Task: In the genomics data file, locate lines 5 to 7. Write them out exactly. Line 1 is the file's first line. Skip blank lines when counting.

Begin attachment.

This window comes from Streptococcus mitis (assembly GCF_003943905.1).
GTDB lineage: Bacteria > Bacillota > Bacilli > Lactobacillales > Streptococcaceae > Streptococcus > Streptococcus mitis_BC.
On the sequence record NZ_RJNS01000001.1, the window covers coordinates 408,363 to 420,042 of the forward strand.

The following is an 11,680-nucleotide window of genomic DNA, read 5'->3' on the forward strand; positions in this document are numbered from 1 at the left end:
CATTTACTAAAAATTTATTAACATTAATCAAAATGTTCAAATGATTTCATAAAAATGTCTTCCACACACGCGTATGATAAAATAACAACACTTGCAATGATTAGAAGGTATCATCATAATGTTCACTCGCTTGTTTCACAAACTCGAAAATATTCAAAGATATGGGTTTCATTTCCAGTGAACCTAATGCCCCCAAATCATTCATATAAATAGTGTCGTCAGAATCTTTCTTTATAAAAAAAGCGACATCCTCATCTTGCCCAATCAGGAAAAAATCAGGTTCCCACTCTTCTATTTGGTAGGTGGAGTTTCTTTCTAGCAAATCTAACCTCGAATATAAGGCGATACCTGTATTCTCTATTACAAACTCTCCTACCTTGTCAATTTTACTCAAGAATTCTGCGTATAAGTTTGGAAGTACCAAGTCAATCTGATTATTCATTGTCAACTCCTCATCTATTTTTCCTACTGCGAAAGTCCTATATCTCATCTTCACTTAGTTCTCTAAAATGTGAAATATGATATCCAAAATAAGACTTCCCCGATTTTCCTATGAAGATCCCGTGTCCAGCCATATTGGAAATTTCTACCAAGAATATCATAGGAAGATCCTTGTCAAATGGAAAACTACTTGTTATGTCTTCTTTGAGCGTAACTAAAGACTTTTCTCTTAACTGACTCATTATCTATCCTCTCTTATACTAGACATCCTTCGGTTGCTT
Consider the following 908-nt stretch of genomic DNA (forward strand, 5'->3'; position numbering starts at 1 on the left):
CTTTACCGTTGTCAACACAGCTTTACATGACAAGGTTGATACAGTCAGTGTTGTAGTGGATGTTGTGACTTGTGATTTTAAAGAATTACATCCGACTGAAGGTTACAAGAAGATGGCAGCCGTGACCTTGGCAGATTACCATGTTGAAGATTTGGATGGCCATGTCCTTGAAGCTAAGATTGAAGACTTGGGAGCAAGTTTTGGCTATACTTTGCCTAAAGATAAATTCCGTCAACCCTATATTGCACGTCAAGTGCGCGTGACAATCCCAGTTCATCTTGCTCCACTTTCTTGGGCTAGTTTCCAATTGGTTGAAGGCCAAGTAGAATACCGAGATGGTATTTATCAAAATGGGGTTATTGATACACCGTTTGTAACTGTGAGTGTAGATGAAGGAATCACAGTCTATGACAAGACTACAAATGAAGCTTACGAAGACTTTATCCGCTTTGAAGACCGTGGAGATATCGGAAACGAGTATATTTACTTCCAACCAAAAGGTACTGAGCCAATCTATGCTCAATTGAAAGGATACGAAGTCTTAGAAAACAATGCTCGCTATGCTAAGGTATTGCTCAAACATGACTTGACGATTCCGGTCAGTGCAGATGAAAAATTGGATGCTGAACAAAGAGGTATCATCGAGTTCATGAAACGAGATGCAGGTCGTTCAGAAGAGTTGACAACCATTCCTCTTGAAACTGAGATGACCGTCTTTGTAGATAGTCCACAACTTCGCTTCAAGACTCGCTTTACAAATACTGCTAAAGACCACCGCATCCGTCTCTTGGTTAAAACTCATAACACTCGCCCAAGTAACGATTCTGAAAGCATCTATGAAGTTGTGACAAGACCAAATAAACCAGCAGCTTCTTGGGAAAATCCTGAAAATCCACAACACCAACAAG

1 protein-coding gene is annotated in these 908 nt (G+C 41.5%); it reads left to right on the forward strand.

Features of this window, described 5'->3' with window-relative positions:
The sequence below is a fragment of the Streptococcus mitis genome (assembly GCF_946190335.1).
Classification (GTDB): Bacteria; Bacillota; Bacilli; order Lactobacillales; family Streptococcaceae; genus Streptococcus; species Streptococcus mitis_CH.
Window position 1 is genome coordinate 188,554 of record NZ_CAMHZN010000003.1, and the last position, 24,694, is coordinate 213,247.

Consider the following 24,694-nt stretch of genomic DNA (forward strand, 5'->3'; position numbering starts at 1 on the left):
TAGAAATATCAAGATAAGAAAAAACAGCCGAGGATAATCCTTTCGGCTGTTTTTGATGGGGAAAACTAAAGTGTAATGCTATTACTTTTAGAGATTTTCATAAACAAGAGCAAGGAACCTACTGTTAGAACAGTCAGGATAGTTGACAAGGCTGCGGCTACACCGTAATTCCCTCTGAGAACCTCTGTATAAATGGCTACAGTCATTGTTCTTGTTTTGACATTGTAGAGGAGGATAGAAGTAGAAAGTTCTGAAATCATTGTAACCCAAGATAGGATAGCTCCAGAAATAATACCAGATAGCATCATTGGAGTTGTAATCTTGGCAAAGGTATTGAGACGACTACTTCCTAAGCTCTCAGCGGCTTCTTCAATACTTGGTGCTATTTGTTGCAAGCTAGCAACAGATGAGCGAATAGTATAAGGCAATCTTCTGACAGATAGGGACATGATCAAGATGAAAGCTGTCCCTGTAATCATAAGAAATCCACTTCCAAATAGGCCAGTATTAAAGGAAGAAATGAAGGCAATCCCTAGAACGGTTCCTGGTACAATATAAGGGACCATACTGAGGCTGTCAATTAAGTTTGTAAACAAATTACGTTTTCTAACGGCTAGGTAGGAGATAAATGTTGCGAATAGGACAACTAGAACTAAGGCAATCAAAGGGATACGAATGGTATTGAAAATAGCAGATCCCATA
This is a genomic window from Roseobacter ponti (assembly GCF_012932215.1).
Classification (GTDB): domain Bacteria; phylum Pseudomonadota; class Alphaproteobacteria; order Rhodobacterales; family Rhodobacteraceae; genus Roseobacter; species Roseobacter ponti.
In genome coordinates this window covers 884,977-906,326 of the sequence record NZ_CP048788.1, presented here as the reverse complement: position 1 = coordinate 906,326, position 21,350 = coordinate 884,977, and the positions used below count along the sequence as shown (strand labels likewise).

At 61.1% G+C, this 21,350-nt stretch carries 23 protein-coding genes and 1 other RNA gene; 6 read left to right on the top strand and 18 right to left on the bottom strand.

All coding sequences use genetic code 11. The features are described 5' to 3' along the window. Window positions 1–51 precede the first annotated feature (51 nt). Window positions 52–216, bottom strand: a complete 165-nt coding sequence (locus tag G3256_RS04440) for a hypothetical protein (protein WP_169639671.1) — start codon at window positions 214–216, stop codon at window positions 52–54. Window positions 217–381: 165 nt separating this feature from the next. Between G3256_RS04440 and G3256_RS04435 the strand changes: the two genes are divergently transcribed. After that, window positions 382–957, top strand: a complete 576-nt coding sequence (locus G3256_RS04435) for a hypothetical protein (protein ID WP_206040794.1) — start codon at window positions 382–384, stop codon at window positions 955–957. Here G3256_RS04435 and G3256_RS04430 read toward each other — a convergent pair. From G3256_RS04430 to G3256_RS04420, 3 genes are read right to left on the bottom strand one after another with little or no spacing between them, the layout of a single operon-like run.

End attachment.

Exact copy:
CATTTACTAAAAATTTATTAACATTAATCAAAATGTTCAAATGATTTCATAAAAATGTCTTCCACACACGCGTATGATAAAATAACAACACTTGCAATGATTAGAAGGTATCATCATAATGTTCACTCGCTTGTTTCACAAACTCGAAAATATTCAAAGATATGGGTTTCATTTCCAGTGAACCTAATGCCCCCAAATCATTCATATAAATAGTGTCGTCAGAATCTTTCTTTATAAAAAAAGCGACATCCTCATCTTGCCCAATCAGGAAAAAATCAGGTTCCCACTCTTCTATTTGGTAGGTGGAGTTTCTTTCTAGCAAATCTAACCTCGAATATAAGGCGATACCTGTATTCTCTATTACAAACTCTCCTACCTTGTCAATTTTACTCAAGAATTCTGCGTATAAGTTTGGAAGTACCAAGTCAATCTGATTATTCATTGTCAACTCCTCATCTATTTTTCCTACTGCGAAAGTCCTATATCTCATCTTCACTTAGTTCTCTAAAATGTGAAATATGATATCCAAAATAAGACTTCCCCGATTTTCCTATGAAGATCCCGTGTCCAGCCATATTGGAAATTTCTACCAAGAATATCATAGGAAGATCCTTGTCAAATGGAAAACTACTTGTTATGTCTTCTTTGAGCGTAACTAAAGACTTTTCTCTTAACTGACTCATTATCTATCCTCTCTTATACTAGACATCCTTCGGTTGCTT
Consider the following 908-nt stretch of genomic DNA (forward strand, 5'->3'; position numbering starts at 1 on the left):
CTTTACCGTTGTCAACACAGCTTTACATGACAAGGTTGATACAGTCAGTGTTGTAGTGGATGTTGTGACTTGTGATTTTAAAGAATTACATCCGACTGAAGGTTACAAGAAGATGGCAGCCGTGACCTTGGCAGATTACCATGTTGAAGATTTGGATGGCCATGTCCTTGAAGCTAAGATTGAAGACTTGGGAGCAAGTTTTGGCTATACTTTGCCTAAAGATAAATTCCGTCAACCCTATATTGCACGTCAAGTGCGCGTGACAATCCCAGTTCATCTTGCTCCACTTTCTTGGGCTAGTTTCCAATTGGTTGAAGGCCAAGTAGAATACCGAGATGGTATTTATCAAAATGGGGTTATTGATACACCGTTTGTAACTGTGAGTGTAGATGAAGGAATCACAGTCTATGACAAGACTACAAATGAAGCTTACGAAGACTTTATCCGCTTTGAAGACCGTGGAGATATCGGAAACGAGTATATTTACTTCCAACCAAAAGGTACTGAGCCAATCTATGCTCAATTGAAAGGATACGAAGTCTTAGAAAACAATGCTCGCTATGCTAAGGTATTGCTCAAACATGACTTGACGATTCCGGTCAGTGCAGATGAAAAATTGGATGCTGAACAAAGAGGTATCATCGAGTTCATGAAACGAGATGCAGGTCGTTCAGAAGAGTTGACAACCATTCCTCTTGAAACTGAGATGACCGTCTTTGTAGATAGTCCACAACTTCGCTTCAAGACTCGCTTTACAAATACTGCTAAAGACCACCGCATCCGTCTCTTGGTTAAAACTCATAACACTCGCCCAAGTAACGATTCTGAAAGCATCTATGAAGTTGTGACAAGACCAAATAAACCAGCAGCTTCTTGGGAAAATCCTGAAAATCCACAACACCAACAAG